January 16th, 2020 at 10:29 am
Winter driving, often compounded by darkness in addition to bad weather, can be challenging. But the difficulties can cause other problems including potentially landing motorists in hot water with either their motor insurer, the police or both.
We look at some of the most common winter driving habits and examine whether they really are such a good idea.
Defrosting your car
Everyone does it, start the engine and then pop indoors to stay warm whilst your car defrosts. The little wrinkle is however that if you leave your car unattended with the keys in the ignition and the engine running, you will invalidate your insurance cover for theft. And there are gangs of thieves prowling around waiting for just such rich pickings, no need to even break in, just drive away.
It takes longer but try and protect your car from icing up so thoroughly in the first place by covering the windscreen overnight. Run the engine but don’t leave the vehicle, scrape and wipe the windows or sit inside waiting for it to defrost.
It is also in contravention of the Highway Code (Regulation 123) to leave a vehicle with an engine running on a public road even if you are in it although the limited number of transgressors are usually people sitting with an engine on idle in built-up areas such as outside a school; police are more interested in the emissions problems than anything else.
The police are quite vigilant in bad weather when they see motorists driving around in cars which are covered in snow. There is no actual criminal offence but it is a breach of the Highway Code to drive a vehicle in which the glass areas are not totally clear. And the police can cite section 41D of the 1988 Road Traffic Act which states it is a legal requirement that you should have a totally clear view of the road before you drive off. Apart from anything else, it is also incredibly dangerous in what are probably already quite challenging driving conditions. Snow blankets can slip down the side of the car when you move off temporarily obscuring your view. It is time-consuming to completely clear a vehicle in winter weather before you drive off but it could prevent you from having an accident so allow extra time.
Snow should be cleared from all windows and lights and the number plates using a very soft brush to avoid scratching or marking the bodywork. Don’t forget the wing mirrors. Removing the snow will help the car thaw out more quickly. Whilst the engine is running, you can then set the controls to de-mist and scrape away any residual ice which is often present under a blanket of snow.
Only drive in shoes or boots which don’t impede your ability to use the foot pedals. You might be prowling around outside in a pair of wellies defrosting the vehicle – pop them in the boot when you have finished, they are not easy to drive in particularly if you are not used to it. You may need them again if you have to stop or get stuck.
What are the insurance implications if you have an accident in snow or ice?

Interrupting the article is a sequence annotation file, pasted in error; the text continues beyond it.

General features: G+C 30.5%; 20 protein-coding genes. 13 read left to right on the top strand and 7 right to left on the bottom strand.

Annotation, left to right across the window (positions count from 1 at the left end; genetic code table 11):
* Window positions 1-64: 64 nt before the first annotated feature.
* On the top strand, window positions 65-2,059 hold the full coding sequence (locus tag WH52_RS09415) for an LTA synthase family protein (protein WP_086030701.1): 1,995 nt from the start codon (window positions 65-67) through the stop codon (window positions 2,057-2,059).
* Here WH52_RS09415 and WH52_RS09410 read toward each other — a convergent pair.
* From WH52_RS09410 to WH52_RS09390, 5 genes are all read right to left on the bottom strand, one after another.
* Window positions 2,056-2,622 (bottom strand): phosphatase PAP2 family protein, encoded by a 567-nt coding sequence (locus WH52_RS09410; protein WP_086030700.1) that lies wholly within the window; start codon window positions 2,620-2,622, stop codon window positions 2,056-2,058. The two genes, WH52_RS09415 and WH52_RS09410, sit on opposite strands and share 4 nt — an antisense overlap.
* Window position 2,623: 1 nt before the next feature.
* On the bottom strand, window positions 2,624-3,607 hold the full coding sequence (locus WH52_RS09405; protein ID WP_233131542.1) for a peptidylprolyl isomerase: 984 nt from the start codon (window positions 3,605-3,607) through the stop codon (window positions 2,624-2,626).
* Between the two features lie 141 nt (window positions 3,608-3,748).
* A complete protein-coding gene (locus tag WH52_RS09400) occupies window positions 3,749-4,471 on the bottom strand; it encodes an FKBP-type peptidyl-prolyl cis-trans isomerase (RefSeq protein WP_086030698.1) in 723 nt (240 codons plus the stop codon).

The prevailing road and weather conditions are always relevant to an accident in the same way that they would be taken into account if you were driving into low sun or torrential rain. Snow and ice do not excuse bad or careless driving. The law expects you to take measures to drive in line with the prevailing road conditions. This will include having a bump or a shunt after losing control in the ice even if there is no-one else involved – the insurer can still deem this to be a fault-based claim in which you are the one at fault. So, you should take steps to alter your driving in adverse weather and these might include:-
- Adjusting your speed
- Leaving much greater stopping distances, did you know it can take up to ten times longer to stop on an icy road than in normal conditions?
- Putting on your lights to make yourself more visible
- Changing your route to avoid minor roads which may not be gritted or even postponing your journey altogether until the weather improves. Travelling first thing or last thing when the road temperatures are lower and it is usually dark is best avoided. Travel in the middle of the day when the weight of traffic will have cleared the roads and visibility is better
The debate about winter tyres
Some motorists favour fitting winter tyres to their cars not just because they perform better in the colder months and work well in temperatures below 7 degrees but they are also quite a good option in the wet too and Britain tends to have more wet winters than icy ones. However, fitting winter tyres even though they are perceived as a safety device, are also classified as a modification by the insurance industry and could result in a higher premium. If you fail to tell the insurer you have modified the vehicle even if it is for a very good reason, then it could affect your cover. In more recent times, most of the major providers in the market have signed up to a pledge called the Association of British Insurers Winter Tyres Motor Insurance Commitment which means you don’t have to notify your insurer when you swap the tyes. But do check, small or niche providers may not be part of this scheme as it is voluntary.
Winter driving kit
It is not a legal requirement to carry an emergency driving kit although it is a jolly good idea. A sturdy plastic box with a can of de-icer, an ice scraper, a torch, a warm jumper and socks and a few rations like chocolate, crisps and bottled water can see you through most eventualities. A plastic shovel for clearing snow and a small first aid kit are also useful additions as is an in-car phone charger.